The justification for razing a collection of small businesses in Willets Point, Queens, as part of an economic development project a decade in the making was that the land needed to be cleaned of its toxic soil and would better serve as a mixed-use site.
Earlier this year, however, the city and a development team that included the owners of the New York Mets drew up plans to use publicly owned Willets Point property for parking lots that would appear to benefit the Wilpon family's baseball team and an unrelated renovation project at LaGuardia Airport. But the proposal would leave the contaminated ground beneath it untouched, official documents show.
The parking plan was never acted upon, although officials left open the possibility of pursuing it. Doing so would raise questions about the city's priorities for the site, and it would mark a shift in what the land was supposed to be used for when it was rezoned in 2008.
In February, Mayor Bill de Blasio announced the city would go back to the drawing board after the state's Court of Appeals struck down an earlier version of the Willets Point plan that involved building a shopping mall on parkland. The development team—The Related Cos. and Sterling Equities, the real estate arm of the Wilpon family—would build a 1,100-unit affordable-housing complex on 6 acres of city-owned property. A task force of elected officials and community stakeholders would come up with suggestions on what to build on the remaining 17 acres of public land.
"It's time to jump-start Willets Point, and we are doing that by building more than a thousand homes for seniors and families struggling to make ends meet," the mayor said in a statement accompanying the announcement.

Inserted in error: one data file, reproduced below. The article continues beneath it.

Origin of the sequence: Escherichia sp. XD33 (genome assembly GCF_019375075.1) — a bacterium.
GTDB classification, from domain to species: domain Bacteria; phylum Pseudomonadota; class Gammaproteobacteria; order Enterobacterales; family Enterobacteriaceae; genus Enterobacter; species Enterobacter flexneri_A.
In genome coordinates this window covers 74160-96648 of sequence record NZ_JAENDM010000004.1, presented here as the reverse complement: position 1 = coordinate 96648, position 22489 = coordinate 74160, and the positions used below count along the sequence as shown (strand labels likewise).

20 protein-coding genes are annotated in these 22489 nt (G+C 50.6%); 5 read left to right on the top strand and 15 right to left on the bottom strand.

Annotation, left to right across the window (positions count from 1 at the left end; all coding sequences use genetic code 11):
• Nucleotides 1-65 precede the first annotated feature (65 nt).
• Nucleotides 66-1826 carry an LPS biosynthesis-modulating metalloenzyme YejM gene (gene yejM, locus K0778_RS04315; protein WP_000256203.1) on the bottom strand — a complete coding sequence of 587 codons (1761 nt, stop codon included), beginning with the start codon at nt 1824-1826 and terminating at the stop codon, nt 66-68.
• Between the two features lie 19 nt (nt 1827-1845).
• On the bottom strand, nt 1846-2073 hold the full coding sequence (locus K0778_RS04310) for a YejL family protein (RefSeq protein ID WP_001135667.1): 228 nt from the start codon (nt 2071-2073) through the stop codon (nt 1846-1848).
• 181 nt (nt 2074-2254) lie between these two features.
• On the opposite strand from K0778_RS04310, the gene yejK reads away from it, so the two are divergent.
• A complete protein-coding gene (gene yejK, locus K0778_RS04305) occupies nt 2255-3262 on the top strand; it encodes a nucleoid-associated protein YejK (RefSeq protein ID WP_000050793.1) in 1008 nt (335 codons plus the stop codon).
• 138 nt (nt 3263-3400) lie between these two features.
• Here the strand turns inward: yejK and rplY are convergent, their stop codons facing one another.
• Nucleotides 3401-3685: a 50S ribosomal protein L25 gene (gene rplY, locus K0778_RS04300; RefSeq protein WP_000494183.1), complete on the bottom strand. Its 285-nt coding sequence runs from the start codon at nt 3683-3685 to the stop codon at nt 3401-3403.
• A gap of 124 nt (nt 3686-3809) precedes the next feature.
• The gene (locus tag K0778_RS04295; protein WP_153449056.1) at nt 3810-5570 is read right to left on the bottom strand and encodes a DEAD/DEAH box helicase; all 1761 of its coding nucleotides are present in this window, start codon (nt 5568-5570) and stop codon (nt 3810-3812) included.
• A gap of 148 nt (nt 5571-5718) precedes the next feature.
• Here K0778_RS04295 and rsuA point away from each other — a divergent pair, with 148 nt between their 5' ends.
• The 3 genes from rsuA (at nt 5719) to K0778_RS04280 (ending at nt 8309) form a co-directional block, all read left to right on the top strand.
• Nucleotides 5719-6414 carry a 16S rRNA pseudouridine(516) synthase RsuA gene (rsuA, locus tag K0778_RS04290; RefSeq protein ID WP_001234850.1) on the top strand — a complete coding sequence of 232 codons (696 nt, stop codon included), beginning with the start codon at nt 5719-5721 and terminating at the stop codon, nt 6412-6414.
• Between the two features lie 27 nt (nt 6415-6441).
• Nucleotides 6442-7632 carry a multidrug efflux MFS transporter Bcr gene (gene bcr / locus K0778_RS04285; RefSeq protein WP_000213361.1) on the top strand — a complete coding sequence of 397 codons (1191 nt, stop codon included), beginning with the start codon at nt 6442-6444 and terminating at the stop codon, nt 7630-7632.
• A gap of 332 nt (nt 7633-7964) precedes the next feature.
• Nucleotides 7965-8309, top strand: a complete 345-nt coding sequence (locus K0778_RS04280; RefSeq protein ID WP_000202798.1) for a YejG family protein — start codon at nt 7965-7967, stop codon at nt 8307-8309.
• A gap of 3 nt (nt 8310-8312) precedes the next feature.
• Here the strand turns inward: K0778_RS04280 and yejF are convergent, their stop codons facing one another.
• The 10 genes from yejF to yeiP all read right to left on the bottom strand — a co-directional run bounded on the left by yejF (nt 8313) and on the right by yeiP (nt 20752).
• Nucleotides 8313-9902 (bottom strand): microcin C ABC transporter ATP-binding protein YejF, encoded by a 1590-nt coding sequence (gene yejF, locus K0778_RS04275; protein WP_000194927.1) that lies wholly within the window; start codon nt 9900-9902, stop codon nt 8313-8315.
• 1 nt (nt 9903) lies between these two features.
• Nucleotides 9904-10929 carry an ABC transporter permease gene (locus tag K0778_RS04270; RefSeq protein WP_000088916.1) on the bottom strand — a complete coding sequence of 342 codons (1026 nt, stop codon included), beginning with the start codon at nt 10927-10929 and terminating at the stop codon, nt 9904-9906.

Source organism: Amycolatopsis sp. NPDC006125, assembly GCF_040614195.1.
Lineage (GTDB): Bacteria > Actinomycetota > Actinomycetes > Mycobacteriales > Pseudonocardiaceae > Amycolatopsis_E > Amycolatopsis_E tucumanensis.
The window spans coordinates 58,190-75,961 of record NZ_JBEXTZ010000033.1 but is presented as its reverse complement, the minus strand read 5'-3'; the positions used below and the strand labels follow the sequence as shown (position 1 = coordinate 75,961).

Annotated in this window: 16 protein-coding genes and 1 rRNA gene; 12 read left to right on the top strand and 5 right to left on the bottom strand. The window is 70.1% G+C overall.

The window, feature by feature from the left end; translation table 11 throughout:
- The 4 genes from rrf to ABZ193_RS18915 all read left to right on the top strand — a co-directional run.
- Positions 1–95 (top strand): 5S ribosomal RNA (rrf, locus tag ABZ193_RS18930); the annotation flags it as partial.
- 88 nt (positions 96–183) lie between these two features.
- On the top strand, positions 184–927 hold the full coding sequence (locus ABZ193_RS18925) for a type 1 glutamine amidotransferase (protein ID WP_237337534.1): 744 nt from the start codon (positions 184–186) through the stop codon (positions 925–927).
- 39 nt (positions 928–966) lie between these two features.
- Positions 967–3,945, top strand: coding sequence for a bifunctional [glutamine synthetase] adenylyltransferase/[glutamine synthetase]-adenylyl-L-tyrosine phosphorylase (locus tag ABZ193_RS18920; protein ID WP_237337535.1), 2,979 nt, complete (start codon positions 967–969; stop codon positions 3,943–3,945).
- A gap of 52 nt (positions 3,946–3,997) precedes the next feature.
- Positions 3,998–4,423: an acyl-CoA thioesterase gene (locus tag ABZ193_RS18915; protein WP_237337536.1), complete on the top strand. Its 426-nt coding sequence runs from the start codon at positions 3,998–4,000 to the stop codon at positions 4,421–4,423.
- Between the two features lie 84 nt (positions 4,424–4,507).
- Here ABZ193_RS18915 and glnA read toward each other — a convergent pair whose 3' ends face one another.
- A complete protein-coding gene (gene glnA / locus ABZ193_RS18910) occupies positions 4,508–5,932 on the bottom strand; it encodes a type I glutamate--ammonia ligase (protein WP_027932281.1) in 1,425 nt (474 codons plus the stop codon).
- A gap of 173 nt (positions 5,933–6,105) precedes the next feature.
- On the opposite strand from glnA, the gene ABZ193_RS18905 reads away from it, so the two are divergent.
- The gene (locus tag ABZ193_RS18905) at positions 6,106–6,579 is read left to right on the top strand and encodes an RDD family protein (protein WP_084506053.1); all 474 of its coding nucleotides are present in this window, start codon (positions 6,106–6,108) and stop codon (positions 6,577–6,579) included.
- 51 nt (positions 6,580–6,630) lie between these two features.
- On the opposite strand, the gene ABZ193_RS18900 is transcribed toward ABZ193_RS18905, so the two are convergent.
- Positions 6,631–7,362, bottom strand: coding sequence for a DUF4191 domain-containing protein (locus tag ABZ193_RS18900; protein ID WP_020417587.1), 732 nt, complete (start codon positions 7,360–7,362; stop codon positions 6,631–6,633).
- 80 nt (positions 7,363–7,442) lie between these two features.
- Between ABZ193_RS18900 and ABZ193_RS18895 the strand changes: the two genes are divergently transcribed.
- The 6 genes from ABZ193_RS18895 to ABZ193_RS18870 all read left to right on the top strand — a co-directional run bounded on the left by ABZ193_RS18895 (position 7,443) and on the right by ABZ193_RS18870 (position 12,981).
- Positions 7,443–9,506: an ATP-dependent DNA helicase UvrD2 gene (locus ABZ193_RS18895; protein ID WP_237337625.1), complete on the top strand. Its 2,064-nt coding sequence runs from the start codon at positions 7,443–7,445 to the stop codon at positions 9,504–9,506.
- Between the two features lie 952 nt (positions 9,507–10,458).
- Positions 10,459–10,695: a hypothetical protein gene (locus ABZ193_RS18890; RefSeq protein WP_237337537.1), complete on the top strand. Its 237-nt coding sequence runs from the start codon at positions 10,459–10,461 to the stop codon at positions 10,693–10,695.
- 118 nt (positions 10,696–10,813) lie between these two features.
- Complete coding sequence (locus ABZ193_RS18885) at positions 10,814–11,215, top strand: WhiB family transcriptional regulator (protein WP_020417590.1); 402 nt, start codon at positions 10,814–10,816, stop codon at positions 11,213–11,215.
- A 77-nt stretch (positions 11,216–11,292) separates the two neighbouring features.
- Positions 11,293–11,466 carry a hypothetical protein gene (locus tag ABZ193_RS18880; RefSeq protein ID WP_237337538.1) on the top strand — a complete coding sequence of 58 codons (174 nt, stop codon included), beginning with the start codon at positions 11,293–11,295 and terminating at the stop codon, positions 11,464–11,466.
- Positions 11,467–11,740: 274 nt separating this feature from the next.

But just a month later, the developers notified a state agency overseeing soil remediation at Willets Point that they planned to build parking within the area delegated to the task force, according to documents obtained by Queens filmmaker Robert LoScalzo through a Freedom of Information Law request and provided to Crain's. A roughly 6.5-acre swath of city-owned land would be paved over with three lots housing 665 parking spots and a large open space.
The notification suggested that the lots would be used by Delta Air Lines, which is launching a massive undertaking to replace its terminal at LaGuardia. Finding a place for the airline's contractors to park has been an issue ever since Delta's terminal project was announced.
While Delta said in a public document last year that it had reached an agreement with the Mets to use Citi Field parking to fill the need, paving new lots in Willets Point would serve the same purpose. It would leave parking at the Amazins stadium untouched—a win for the franchise—and would corroborate reports from 2016 that officials were eyeing space in the Iron Triangle to aid the airport's redevelopment.
"It is heartbreaking that hundreds of businesses were ejected from these 23 acres, and yet none of the promised benefits of doing that have come to pass after 10 years," said LoScalzo, who is working on a documentary about Willets Point. "Instead it seems the city has drifted over to other priorities."